The social program also contained many guest tours to surrounding area attractions that included overnight trips to the Grand Canyon and Sedona, as well as excursions to the Phoenix Art Museum, Boyce Thompson Arboretum and the Verde Canyon Train Ride, and a city tour of the Phoenix area.
The Industry Exhibition
This year's Industry Exhibition was the largest ever in terms of the number of booths and individual companies displaying their products. The Phoenix Civic Center provided one of the best facilities for such an event, with one large open hall that seemed to go on forever. It was no small task to walk its entire length visiting the many diverse company displays. If the industry is in a slump, nobody told the exhibitors or attendees. The mood was upbeat and getting to see a contact was a "wait your turn" affair almost everywhere.
Although it is impossible to highlight each new product offered by each exhibiting company, a small sample of these products follows.
Heading the list is Agilent Technologies' Performance Signal Generator (PSG) series of signal sources that provide high frequencies, wide bandwidths and complex modulation formats to help component manufacturers speed up their design tasks, simplify test operations and streamline production cycles. The PSG series generators provide 20 dBm at 20 GHz and 14 dBm at 40 GHz, thus eliminating the need for external amplifiers and reducing overall equipment and production test costs. The standard generators feature phase noise performance of 90 dBc/Hz at 1 kHz and 112 dBc/Hz at 10 kHz offset at 10 GHz with an option to significantly increase that performance if desirable.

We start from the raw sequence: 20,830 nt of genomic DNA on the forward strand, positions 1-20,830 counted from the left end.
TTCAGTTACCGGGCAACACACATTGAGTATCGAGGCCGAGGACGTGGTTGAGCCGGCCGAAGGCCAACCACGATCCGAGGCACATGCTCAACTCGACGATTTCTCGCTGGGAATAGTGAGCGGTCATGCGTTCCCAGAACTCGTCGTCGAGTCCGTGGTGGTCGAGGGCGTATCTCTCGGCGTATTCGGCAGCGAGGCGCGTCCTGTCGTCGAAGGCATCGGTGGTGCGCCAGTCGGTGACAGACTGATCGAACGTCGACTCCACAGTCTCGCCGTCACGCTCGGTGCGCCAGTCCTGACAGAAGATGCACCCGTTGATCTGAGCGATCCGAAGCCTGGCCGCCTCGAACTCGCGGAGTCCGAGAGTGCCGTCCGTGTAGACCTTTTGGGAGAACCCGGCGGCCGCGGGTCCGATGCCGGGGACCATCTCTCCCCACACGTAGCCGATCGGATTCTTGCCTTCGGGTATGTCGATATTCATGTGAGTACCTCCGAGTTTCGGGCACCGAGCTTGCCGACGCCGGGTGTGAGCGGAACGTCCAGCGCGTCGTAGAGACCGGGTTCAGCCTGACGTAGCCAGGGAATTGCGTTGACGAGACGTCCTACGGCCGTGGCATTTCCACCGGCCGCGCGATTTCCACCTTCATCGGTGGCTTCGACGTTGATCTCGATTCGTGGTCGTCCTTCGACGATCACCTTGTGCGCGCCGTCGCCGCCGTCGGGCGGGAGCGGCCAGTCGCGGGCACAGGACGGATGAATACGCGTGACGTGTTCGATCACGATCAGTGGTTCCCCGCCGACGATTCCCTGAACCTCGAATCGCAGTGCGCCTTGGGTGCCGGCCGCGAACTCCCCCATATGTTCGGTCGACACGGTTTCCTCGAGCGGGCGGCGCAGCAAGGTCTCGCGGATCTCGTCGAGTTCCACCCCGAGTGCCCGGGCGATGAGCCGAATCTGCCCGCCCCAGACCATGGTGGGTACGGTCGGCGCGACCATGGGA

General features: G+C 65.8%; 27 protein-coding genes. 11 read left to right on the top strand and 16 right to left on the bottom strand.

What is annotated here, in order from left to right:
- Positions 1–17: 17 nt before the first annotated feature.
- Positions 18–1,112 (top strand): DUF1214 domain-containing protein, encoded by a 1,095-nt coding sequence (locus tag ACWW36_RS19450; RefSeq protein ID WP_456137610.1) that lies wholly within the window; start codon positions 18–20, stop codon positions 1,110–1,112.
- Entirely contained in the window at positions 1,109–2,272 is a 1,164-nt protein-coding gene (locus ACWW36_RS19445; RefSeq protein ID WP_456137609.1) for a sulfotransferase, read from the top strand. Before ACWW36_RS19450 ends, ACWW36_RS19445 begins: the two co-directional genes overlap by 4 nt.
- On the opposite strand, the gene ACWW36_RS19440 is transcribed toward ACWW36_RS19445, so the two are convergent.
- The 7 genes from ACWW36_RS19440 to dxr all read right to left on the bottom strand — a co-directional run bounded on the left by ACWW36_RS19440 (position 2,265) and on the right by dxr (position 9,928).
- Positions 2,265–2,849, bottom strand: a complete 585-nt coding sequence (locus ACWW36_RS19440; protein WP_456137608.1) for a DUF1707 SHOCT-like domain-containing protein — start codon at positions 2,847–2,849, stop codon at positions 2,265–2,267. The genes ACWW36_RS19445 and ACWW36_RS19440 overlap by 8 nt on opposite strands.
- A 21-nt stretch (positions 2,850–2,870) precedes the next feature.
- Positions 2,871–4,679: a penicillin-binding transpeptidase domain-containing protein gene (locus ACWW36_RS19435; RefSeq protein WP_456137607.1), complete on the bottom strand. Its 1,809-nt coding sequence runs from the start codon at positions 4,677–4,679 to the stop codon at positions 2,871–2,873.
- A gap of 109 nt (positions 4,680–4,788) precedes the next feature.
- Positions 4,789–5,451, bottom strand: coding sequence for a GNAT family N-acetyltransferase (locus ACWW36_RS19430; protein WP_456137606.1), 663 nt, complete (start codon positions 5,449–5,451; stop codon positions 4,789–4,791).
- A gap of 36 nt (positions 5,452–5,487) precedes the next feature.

Analog Devices was displaying high performance ICs for wireless system applications. The AD8345 device is a 1 GHz quadrature modulator designed for use as an IF modulator in cellular IS95, IS136, GSM and 3G basestation equipment, as a direct conversion modulator within the CDMA/GSM 800/900 MHz bands, or as a QAM/QPSK modulator in broadband access systems. The AD8367 is a wideband variable gain amplifier with an integrated square law detector designed for use within the receive path AGC loop in cellular basestation equipment. The DA8347 is a direct conversion quadrature modulator that operates from 800 MHz to 2.7 GHz, and the ADF4106 is a 6 GHz phase-locked loop synthesizer intended for cellular and PCS system applications.
The latest addition to Anaren's Xinger line was on display. A complete line of three-way power dividers covering the 800 MHz to 2.6 GHz frequency range is now available for wireless communications applications. The new power dividers feature superior performance in a case that is less than half the size of typical printed circuit microstrip dividers. The miniature units use an innovative multi-layer design that combines a typical in-phase power divider with a broadside coupler, thus minimizing real estate. Typical insertion losses of 0.2 to 0.25 and input/output SWRs of 1.35 and 1.50, respectively, are being demonstrated with minimum isolations of 20 dB between outputs.